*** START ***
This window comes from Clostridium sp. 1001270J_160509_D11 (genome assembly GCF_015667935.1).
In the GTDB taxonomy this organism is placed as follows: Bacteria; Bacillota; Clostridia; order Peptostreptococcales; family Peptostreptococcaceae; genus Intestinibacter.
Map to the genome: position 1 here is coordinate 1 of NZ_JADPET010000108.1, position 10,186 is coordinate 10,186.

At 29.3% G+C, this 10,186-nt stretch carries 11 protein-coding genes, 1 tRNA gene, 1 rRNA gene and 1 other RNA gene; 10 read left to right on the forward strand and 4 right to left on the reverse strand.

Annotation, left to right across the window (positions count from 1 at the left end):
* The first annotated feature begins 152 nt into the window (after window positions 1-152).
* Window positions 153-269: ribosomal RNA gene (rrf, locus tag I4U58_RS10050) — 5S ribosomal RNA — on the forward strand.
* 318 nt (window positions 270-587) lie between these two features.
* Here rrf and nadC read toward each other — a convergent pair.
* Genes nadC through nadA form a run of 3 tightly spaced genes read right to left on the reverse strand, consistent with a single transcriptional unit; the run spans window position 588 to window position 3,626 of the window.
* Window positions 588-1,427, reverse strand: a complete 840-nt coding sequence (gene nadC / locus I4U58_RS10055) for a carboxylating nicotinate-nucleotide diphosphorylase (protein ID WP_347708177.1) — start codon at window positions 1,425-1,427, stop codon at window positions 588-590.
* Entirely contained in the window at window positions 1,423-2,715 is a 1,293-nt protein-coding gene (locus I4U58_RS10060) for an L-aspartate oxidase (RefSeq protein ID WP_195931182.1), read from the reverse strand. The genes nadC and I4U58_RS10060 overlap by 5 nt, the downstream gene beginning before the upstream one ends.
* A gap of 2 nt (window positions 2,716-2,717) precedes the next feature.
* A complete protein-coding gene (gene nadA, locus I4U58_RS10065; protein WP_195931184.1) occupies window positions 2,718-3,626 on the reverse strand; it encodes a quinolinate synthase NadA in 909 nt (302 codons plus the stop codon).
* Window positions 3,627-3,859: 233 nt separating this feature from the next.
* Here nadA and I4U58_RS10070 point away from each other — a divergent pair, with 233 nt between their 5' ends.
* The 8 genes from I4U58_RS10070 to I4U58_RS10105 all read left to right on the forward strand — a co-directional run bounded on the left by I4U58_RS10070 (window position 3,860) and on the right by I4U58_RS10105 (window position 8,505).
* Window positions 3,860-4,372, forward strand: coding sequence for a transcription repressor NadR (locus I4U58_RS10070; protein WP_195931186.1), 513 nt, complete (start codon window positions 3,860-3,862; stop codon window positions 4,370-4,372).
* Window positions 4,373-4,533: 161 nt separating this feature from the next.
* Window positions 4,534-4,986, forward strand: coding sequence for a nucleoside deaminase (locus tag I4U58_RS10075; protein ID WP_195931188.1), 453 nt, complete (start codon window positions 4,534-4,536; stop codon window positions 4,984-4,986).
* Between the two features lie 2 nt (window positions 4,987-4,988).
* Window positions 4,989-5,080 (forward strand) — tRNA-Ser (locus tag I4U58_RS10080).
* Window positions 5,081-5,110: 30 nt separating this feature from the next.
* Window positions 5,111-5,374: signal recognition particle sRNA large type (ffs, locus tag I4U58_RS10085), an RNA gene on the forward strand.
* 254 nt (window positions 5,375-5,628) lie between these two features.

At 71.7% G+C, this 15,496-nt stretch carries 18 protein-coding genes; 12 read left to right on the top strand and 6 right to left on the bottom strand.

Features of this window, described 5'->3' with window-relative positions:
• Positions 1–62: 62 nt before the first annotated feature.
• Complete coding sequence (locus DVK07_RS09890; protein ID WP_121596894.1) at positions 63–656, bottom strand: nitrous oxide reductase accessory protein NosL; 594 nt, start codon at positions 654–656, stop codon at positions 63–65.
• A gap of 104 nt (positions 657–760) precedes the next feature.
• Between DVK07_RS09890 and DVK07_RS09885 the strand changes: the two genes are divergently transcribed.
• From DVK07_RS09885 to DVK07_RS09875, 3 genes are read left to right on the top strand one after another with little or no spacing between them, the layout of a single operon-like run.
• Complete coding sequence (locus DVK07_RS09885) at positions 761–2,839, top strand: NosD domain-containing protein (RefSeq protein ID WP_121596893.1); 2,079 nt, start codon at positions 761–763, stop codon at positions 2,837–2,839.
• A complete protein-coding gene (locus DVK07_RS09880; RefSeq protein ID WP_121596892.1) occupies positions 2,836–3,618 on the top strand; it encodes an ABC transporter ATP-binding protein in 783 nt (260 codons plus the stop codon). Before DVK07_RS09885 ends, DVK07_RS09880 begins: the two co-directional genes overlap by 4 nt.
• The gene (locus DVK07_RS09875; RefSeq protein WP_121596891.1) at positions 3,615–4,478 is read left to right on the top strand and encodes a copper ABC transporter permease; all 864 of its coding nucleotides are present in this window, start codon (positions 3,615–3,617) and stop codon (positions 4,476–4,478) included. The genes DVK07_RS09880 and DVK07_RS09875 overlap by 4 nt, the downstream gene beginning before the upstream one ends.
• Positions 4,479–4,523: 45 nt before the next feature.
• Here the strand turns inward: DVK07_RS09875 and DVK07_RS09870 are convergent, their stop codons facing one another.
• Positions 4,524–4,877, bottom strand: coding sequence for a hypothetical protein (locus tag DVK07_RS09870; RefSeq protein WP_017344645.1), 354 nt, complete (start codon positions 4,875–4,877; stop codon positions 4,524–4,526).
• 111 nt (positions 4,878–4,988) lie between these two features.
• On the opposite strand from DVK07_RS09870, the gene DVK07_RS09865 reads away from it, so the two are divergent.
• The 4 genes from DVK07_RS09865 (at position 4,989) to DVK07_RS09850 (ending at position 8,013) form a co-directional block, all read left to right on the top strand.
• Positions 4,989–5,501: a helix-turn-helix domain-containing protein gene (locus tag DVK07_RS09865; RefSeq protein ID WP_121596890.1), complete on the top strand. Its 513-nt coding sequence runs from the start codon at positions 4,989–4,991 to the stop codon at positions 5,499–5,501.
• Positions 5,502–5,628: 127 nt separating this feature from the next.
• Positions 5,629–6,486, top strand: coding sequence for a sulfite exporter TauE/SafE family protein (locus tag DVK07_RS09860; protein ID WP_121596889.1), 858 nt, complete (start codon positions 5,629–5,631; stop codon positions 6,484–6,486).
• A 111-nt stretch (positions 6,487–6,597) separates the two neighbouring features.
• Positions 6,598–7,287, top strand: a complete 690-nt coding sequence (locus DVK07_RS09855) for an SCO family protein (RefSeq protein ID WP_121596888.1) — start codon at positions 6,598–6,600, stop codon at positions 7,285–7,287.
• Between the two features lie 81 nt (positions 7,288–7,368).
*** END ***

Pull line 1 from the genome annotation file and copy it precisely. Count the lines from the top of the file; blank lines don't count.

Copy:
This window comes from Clostridium sp. 1001270J_160509_D11 (genome assembly GCF_015667935.1).